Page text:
anonymous by Courtney on 1/21/2009
One of my cats barfs if she eats any kind of fish-flavored food...especially salmon. Fish flavors aren't good for cats anyways and studies are showing that fish diets cause hypothyroidism in cats.

Friskies is a terrible brand to feed to your cats. Its full of animal by-products, fillers, and cheap non-nutritious ingredients. The reason cats love cheap foods is because the food companies coat the food with an animal digest spray that smells and tastes delicious to cats. They do this to cover up the garbage that their food contains. If you love your cats, switch to a better food. It may be more expensive, but you'll be saving a heck of a lot of money on vet bills down the road by keeping your cat healthy.
I have a small black cat that was dumped off with a hip fracture a year ago. $1,300 dollars later you would never know she had any problems. She was always a small build cat, when found she only weighed 4 lbs.
she's now 8 lbs, but doesn't eat too much? I've tried top brands, canned, cheap stuff, kitten, everything.
She acts normal, active and playful when awake! should I even be concerned? I have no Idea how much she really eats because I have a chow hound cat that lives here too! I play food police when I feed them canned food on the weekends. She will eat about a dime size amount and walk away. She loves milk? should I let her drink more milk since I don't see her eat much canned food? Her name is Jo Jo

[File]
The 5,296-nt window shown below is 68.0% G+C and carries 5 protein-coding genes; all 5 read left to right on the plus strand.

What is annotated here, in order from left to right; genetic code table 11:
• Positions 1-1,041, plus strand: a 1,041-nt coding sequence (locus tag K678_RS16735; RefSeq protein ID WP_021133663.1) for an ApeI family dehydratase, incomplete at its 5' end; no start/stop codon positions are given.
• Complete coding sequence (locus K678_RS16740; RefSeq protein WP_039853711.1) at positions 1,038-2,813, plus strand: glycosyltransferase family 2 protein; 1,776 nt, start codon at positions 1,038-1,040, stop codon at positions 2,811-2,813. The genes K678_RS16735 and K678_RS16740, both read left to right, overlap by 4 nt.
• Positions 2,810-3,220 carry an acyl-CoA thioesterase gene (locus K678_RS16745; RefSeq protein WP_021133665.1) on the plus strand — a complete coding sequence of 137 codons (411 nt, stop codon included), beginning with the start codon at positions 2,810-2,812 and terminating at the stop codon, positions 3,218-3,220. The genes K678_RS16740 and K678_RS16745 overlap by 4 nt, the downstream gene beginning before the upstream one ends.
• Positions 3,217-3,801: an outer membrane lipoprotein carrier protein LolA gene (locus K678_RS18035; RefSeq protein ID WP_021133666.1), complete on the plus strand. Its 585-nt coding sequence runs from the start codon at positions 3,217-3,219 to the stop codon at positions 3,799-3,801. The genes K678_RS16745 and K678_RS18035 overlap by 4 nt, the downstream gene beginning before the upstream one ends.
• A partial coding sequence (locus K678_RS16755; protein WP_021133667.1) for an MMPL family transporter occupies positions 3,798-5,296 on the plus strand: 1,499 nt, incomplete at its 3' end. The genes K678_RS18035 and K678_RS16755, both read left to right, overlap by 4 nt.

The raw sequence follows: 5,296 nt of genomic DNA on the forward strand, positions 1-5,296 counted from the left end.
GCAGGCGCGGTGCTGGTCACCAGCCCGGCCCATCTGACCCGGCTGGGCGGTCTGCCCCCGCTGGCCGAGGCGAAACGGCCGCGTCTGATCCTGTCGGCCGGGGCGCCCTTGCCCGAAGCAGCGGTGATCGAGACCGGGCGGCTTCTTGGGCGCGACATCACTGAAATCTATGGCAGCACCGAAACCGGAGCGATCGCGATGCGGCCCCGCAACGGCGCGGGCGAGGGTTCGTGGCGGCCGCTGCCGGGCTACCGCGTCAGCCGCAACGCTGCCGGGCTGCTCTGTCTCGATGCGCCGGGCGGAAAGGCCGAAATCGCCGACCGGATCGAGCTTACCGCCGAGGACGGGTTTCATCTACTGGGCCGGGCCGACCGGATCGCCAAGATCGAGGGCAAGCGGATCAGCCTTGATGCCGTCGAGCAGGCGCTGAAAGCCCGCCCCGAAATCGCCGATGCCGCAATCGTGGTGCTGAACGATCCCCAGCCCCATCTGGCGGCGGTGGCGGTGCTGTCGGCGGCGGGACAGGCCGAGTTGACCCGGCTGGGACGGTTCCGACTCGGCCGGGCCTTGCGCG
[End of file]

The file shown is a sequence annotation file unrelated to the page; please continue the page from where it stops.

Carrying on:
anonymous by Beth on 2/8/2009
I have a 2 2/1 year old cat who I mistakenly was feeding fat free turkey and she quit eating her dry food. When she went in for her check - up she had lost 3 lbs. Now she hardly will eat anything and is very sick. We've been instructed to syringe feed her - if she doesn't eat enough wet cat food. She refuses anything dry. Any suggestions? She has to gain weight or she won't live. Please help.Her blood labs are normal and so was the ultrsound.
anonymous by sally on 12/11/2012
Organic is NOT regulated by the FDA!! Therefore you never know if it is truly organic, Raw fresh food is ALWAYS BETTER, JUST KNOW WHAT TO PUT IN IT! No cats do not need vitamins when fed properly! They need certain nutrients added, commercial food it is added already. Bones are very good for cats just make it bone meal, or grind them up. Very healthy for cats to get bone meal. Never use the bag or canned food instruction labels as a baseline for feeding, they always insist on overfeeding by design. DONT FEED KIBBLE IT IS LOADED WITH CARBS AND OTHER UNHEALTHY THINGS, AND IT IS A FALLACY THAT THEY ARE GOOD FOR THE TEETH, I RESEARCHED ALL OF THIS AT GREAT LENGTHS. So, what to feed. I feed my cats wellness canned cat food. Or, you can feed them any high quality canned food if you dont want to go to homemade......blue buffalo, wellness, etc. But even the high quality foods that are kibble are too high in calories, dont have enough water in them, and are NOT good for the teeth or gums as some people would have you believe. Any crappy canned supermarket food is better than the best high quality dried food.
anonymous by sally on 12/11/2012
also, kitten food is fine for an adult cat, as a matter of fact it is preferable, it does NOT have a ton of calories more, what it does have is more protein. That is what cats are supposed to have and if you have to choose a high quality mix of anything, kitten food is preferable for an adult cat, all cats should have higher protein contents.